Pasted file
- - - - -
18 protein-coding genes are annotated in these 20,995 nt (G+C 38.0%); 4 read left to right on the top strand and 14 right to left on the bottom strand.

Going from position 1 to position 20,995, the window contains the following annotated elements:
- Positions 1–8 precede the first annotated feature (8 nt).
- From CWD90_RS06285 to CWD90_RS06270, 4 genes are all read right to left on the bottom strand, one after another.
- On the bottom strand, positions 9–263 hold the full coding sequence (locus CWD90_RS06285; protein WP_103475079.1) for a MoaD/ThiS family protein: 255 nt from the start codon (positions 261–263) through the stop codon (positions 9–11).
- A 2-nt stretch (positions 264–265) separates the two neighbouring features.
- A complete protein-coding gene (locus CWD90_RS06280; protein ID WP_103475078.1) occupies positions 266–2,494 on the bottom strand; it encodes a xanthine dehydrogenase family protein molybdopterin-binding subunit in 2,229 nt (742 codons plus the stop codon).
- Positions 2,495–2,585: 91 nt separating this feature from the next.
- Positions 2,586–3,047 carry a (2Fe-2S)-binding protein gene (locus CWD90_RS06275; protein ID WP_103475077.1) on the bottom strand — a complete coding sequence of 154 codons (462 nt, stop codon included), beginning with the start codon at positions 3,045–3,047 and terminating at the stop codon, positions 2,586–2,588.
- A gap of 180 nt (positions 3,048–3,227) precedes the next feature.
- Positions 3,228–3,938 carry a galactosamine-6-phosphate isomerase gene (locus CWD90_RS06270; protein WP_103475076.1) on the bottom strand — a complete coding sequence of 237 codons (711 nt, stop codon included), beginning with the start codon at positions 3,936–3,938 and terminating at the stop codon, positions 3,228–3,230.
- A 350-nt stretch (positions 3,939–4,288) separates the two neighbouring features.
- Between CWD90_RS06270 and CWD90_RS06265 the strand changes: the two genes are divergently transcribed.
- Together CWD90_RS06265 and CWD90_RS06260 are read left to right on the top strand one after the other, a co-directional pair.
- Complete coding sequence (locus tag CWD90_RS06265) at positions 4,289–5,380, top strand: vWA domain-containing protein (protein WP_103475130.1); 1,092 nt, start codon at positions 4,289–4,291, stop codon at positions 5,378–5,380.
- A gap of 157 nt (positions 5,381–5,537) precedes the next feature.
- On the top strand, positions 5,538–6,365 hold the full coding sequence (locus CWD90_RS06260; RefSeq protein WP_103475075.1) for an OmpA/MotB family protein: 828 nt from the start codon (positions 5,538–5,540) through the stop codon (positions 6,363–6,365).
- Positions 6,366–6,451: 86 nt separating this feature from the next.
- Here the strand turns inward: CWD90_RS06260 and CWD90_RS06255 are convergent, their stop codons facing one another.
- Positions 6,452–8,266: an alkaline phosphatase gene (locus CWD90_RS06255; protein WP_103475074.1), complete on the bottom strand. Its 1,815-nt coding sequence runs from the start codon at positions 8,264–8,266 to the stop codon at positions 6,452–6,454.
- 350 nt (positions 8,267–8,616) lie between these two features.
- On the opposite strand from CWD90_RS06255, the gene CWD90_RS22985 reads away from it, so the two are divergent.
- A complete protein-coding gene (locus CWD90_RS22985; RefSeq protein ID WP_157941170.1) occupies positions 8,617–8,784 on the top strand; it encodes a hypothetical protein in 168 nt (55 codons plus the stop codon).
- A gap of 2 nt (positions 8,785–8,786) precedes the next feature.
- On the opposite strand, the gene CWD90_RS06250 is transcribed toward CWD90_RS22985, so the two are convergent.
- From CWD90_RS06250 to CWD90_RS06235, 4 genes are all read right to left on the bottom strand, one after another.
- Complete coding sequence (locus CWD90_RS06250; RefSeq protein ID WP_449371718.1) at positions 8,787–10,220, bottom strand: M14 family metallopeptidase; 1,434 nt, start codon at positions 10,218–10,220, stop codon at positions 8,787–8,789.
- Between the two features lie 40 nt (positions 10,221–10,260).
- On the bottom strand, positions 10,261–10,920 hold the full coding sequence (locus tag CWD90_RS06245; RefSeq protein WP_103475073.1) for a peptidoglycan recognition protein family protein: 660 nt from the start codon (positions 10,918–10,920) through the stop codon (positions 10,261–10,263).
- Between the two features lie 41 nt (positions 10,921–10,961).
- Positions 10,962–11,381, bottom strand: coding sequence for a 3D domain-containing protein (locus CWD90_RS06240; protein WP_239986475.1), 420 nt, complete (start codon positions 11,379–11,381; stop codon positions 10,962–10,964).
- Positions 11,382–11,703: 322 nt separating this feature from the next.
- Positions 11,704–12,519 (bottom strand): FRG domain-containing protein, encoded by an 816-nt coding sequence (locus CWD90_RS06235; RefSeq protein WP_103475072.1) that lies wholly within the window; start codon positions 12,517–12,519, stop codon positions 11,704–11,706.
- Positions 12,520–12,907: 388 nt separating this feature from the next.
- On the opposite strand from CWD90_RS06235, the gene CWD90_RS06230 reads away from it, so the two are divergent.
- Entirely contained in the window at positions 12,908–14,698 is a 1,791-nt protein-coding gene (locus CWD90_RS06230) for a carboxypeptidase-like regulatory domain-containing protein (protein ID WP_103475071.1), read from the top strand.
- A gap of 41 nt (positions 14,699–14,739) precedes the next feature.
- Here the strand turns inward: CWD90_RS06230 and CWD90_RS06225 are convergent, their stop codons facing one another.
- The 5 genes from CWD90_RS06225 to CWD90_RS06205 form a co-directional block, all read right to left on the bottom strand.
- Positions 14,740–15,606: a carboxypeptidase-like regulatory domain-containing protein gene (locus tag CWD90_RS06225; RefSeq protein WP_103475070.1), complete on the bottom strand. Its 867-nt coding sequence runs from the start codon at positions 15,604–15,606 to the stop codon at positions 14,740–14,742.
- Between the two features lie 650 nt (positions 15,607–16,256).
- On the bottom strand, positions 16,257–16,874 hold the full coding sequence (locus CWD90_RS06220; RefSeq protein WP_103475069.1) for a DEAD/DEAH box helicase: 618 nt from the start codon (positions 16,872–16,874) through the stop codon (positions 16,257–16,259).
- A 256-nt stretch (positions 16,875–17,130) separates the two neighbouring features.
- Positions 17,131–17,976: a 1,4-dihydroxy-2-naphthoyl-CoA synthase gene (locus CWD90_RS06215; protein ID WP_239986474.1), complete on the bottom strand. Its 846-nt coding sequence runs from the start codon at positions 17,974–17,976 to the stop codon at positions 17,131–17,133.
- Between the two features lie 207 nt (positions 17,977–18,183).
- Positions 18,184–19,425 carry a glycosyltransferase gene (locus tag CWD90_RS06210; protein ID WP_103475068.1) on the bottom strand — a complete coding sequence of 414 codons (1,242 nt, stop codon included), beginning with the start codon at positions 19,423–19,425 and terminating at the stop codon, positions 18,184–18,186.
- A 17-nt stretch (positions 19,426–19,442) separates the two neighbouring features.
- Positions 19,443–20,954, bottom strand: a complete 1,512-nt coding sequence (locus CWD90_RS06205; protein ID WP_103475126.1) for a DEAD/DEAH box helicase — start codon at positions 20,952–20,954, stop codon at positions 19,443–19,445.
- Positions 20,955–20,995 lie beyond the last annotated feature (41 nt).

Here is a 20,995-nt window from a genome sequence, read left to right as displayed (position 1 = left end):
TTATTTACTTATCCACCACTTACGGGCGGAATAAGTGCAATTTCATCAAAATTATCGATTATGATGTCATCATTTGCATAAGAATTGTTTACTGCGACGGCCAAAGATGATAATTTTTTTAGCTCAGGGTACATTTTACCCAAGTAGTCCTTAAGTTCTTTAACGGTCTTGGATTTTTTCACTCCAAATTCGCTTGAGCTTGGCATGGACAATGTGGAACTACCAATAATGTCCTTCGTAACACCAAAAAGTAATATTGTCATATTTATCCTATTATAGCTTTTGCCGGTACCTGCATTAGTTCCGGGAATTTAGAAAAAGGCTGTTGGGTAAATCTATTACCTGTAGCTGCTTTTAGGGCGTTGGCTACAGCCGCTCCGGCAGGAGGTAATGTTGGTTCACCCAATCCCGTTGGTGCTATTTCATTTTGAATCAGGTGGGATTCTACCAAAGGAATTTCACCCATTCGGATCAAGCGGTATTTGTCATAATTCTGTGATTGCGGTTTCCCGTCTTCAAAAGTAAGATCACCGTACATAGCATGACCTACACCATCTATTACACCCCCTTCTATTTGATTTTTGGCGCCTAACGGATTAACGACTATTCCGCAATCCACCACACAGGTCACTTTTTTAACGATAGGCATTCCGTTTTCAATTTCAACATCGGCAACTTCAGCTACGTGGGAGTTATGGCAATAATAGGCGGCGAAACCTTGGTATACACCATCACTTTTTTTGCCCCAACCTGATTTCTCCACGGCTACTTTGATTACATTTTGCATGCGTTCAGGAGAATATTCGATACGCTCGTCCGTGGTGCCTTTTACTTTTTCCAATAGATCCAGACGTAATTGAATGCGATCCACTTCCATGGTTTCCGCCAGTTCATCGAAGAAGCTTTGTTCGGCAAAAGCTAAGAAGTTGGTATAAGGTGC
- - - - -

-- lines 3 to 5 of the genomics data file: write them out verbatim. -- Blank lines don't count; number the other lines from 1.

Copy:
- Positions 1–8 precede the first annotated feature (8 nt).
- From CWD90_RS06285 to CWD90_RS06270, 4 genes are all read right to left on the bottom strand, one after another.
- On the bottom strand, positions 9–263 hold the full coding sequence (locus CWD90_RS06285; protein WP_103475079.1) for a MoaD/ThiS family protein: 255 nt from the start codon (positions 261–263) through the stop codon (positions 9–11).